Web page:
For example, if you know that you like to munch on something while watching T.V., plan to have a healthy snack like celery or carrots on hand instead of candy or cake. Similarly, if you know that the food provided at a staff meeting will be a temptation, bring healthy menu items to help you stay on a nourishing path.
4. Get real about the impact food has on your health
“The food you eat can either be the safest and most powerful medicine or the slowest form of poison.” – Ann Wigmore
Every action has consequences. Whether we have healthy habits or unhealthy ones, those behaviors lay the groundwork for our future. Unfortunately, chronic disease is a fact of life for too many people, and food plays a role in many of these illnesses.
The reach of these diseases is tremendous. For example, according to the American Diabetes Association, roughly 10 percent of Americans have diabetes, and the CDC reports that heart disease is the leading cause of death for men and women in the United States. Also, the National Cancer Institute states that roughly 40 percent of men and women will be diagnosed with cancer at some point in their lifetimes.
Research shows that the food we eat impacts our risk for chronic conditions like diabetes, heart disease and certain types of cancer. And numerous studies have linked food with brain impairment and mood disorders like depression.
If you want to create a healthy life for yourself tomorrow, start by fostering healthy food habits today.
5. Make smart food choices
“To eat is a necessity, but to eat intelligently is an art.” – Francois de la Rochefoucauld
“Good food is healthy food. Food is supposed to sustain you so you can live better, not so you can eat more. Some people eat to live, and some people live to eat.” – Yolanda Adams
So, which healthy foods should we include in our diet? According to Harvard Medical School, not eating enough of the foods listed below is linked with a higher risk of heart disease, stroke and diabetes:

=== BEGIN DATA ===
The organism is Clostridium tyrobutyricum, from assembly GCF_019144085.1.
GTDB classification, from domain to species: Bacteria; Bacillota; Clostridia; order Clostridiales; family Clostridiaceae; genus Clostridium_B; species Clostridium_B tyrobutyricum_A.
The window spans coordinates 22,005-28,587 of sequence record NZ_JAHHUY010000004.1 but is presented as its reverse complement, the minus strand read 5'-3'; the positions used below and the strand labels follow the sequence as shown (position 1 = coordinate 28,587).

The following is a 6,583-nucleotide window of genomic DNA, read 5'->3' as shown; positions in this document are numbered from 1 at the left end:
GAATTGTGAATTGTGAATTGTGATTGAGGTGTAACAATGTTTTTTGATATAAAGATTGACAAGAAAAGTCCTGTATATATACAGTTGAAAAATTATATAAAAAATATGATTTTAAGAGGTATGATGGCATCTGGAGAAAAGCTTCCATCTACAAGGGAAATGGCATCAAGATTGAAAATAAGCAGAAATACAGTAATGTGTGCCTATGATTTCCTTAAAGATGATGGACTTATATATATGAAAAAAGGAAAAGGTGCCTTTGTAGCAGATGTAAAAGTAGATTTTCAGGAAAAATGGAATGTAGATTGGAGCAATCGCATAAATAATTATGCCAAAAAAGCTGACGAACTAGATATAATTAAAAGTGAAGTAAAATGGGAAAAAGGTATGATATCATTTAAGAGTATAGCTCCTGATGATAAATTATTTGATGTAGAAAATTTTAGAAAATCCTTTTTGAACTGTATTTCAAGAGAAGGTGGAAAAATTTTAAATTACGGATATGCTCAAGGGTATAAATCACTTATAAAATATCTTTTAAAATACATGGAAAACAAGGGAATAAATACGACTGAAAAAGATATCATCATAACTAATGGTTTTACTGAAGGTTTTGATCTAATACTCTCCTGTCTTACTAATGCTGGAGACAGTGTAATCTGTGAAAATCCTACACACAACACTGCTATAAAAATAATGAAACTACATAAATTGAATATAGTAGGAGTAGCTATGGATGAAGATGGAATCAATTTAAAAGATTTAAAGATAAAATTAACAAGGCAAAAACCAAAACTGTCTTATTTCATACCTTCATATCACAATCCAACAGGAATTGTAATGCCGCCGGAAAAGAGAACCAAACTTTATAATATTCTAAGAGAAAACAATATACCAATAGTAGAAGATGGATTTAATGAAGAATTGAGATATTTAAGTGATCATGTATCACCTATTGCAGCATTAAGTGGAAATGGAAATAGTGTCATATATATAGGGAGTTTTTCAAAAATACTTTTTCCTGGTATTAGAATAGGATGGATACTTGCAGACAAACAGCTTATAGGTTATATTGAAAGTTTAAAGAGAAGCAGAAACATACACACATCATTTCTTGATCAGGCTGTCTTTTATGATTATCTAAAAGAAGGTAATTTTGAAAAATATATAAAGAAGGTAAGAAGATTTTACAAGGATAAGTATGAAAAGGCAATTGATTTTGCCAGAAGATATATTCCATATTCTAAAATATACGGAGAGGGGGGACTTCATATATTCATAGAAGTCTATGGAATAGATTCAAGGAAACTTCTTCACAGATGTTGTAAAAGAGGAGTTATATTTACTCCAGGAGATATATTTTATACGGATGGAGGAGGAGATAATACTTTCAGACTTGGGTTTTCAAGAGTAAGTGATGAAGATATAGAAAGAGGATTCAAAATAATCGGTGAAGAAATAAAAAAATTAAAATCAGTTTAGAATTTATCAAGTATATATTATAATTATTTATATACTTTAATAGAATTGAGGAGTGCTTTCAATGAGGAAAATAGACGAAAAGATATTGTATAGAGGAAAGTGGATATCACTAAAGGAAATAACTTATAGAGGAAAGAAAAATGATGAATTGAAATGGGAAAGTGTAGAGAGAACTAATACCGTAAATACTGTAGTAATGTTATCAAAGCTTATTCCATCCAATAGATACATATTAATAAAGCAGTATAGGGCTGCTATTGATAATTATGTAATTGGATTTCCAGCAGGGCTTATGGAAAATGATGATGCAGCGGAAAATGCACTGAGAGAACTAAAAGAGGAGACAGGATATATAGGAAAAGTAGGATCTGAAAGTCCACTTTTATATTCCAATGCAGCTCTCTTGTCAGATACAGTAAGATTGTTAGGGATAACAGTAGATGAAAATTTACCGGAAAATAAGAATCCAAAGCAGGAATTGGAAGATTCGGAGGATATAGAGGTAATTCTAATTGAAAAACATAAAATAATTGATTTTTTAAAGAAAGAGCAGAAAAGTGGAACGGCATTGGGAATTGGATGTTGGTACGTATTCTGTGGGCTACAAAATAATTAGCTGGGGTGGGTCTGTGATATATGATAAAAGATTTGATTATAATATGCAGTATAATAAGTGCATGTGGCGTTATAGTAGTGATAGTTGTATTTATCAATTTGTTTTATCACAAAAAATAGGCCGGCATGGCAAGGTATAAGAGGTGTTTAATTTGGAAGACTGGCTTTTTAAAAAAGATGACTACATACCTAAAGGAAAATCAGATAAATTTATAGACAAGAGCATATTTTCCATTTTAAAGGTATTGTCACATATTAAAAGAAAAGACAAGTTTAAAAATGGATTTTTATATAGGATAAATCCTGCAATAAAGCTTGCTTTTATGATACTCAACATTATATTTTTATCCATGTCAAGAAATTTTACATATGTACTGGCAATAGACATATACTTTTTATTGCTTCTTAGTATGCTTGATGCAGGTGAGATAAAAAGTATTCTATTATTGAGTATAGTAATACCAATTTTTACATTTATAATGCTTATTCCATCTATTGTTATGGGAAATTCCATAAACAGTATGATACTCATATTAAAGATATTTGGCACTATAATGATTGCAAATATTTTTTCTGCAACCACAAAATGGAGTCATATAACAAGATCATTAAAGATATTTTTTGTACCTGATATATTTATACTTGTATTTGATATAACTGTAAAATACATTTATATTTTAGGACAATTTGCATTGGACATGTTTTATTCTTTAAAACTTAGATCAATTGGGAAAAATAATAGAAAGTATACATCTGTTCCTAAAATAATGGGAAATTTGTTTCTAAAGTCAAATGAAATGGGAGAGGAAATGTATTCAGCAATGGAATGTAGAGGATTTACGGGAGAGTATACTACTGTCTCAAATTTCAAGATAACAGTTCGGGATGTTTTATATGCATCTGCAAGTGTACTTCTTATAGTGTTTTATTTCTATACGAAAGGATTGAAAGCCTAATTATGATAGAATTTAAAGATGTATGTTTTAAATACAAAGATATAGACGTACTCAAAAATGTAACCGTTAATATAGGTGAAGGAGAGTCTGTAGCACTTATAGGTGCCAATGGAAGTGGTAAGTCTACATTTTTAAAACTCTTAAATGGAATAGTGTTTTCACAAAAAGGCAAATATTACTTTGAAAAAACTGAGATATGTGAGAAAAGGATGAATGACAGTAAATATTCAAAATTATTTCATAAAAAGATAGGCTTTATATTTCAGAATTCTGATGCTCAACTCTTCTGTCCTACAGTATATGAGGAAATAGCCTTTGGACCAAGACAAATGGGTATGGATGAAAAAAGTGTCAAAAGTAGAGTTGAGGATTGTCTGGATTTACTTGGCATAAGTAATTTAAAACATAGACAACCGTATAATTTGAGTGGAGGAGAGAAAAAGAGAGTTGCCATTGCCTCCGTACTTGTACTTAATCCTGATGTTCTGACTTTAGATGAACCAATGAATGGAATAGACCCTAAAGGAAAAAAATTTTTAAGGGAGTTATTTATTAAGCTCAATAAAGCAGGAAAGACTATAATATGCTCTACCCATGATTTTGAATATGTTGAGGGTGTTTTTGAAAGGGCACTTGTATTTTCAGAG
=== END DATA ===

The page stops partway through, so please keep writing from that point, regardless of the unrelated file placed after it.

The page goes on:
- Seeds and nuts
- Seafood-based omega-3 fats
- Whole grains
At the other end of the spectrum, research shows overconsuming these foods and nutrients may increase your likelihood of developing diabetes or suffering a stroke or heart attack:
- Processed meat
- Sugar-sweetened beverages
- Unprocessed red meat
Generally speaking, it’s hard to go wrong with whole foods. So, aim to make whole foods the most significant part of your diet. And it’s a good idea to choose organic produce, grass-fed beef and cage-free chicken and eggs. Doing so will help you avoid exposure to harmful pesticides and hormones.
6. Adopt a lifestyle, not a diet
These days, we have an almost endless list of options for our diet. If plant-based is your preference, you can go vegan or vegetarian. Many people have found success with keto and paleo diets. And Whole30 is one of the newest eating plans to make an impact.
Regardless of which plan you choose, it’s important to remember that long-term benefits require long-term action. So, don’t think of your eating plan as a diet; see it as a lifestyle change. And it’s essential to develop healthy habits that support that change.
For example, if you want to make Whole30 or keto part of your routine, consider subscribing to a meal delivery service that offers these eating plans. Doing so may make it easier for you to establish healthy food habits and stick with your eating plan over the long run.
Fresh N Lean offers meal plans that include Whole30, keto, vegan, high-protein and paleo choices. We make our meals with grass-fed beef, cage-free chicken and organic ingredients, and we deliver to your home or office.
Want more tips on fostering healthy habits and optimizing your life?
If you want to learn more about healthy behavior as it relates to your diet and other aspects of your life, spend some time exploring Optimize You and our new Optimized Speaker Series. It includes vital tips from top experts to help you supercharge your productivity, creativity, fitness, wellness and mindset. Take charge of your life with Optimize You.